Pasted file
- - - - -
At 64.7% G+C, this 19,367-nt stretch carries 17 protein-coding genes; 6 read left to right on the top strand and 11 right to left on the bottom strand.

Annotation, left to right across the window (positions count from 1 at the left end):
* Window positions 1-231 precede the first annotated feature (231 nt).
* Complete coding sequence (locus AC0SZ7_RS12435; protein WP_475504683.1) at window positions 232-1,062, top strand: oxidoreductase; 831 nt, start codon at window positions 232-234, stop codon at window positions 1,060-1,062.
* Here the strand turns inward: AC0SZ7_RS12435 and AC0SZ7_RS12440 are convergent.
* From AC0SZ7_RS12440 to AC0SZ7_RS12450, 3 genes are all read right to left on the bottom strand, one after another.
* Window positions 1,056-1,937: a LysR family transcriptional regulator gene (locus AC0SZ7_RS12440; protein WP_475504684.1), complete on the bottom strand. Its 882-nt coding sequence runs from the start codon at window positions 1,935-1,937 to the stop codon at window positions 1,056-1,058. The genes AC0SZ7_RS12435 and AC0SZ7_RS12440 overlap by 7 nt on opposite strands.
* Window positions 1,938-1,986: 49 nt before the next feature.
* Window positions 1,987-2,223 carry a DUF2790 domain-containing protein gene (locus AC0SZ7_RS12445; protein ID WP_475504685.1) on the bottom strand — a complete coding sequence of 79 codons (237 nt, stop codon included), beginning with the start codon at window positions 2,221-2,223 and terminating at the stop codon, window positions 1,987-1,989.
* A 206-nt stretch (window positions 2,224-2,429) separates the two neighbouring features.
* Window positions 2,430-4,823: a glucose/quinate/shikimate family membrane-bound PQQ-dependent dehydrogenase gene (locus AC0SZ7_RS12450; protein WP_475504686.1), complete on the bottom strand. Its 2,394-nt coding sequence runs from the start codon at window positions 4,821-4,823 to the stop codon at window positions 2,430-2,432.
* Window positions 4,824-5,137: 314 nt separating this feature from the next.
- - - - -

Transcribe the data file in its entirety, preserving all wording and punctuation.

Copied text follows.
At 64.7% G+C, this 19,367-nt stretch carries 17 protein-coding genes; 6 read left to right on the top strand and 11 right to left on the bottom strand.

Annotation, left to right across the window (positions count from 1 at the left end):
* Window positions 1-231 precede the first annotated feature (231 nt).
* Complete coding sequence (locus AC0SZ7_RS12435; protein WP_475504683.1) at window positions 232-1,062, top strand: oxidoreductase; 831 nt, start codon at window positions 232-234, stop codon at window positions 1,060-1,062.
* Here the strand turns inward: AC0SZ7_RS12435 and AC0SZ7_RS12440 are convergent.
* From AC0SZ7_RS12440 to AC0SZ7_RS12450, 3 genes are all read right to left on the bottom strand, one after another.
* Window positions 1,056-1,937: a LysR family transcriptional regulator gene (locus AC0SZ7_RS12440; protein WP_475504684.1), complete on the bottom strand. Its 882-nt coding sequence runs from the start codon at window positions 1,935-1,937 to the stop codon at window positions 1,056-1,058. The genes AC0SZ7_RS12435 and AC0SZ7_RS12440 overlap by 7 nt on opposite strands.
* Window positions 1,938-1,986: 49 nt before the next feature.
* Window positions 1,987-2,223 carry a DUF2790 domain-containing protein gene (locus AC0SZ7_RS12445; protein ID WP_475504685.1) on the bottom strand — a complete coding sequence of 79 codons (237 nt, stop codon included), beginning with the start codon at window positions 2,221-2,223 and terminating at the stop codon, window positions 1,987-1,989.
* A 206-nt stretch (window positions 2,224-2,429) separates the two neighbouring features.
* Window positions 2,430-4,823: a glucose/quinate/shikimate family membrane-bound PQQ-dependent dehydrogenase gene (locus AC0SZ7_RS12450; protein WP_475504686.1), complete on the bottom strand. Its 2,394-nt coding sequence runs from the start codon at window positions 4,821-4,823 to the stop codon at window positions 2,430-2,432.
* Window positions 4,824-5,137: 314 nt separating this feature from the next.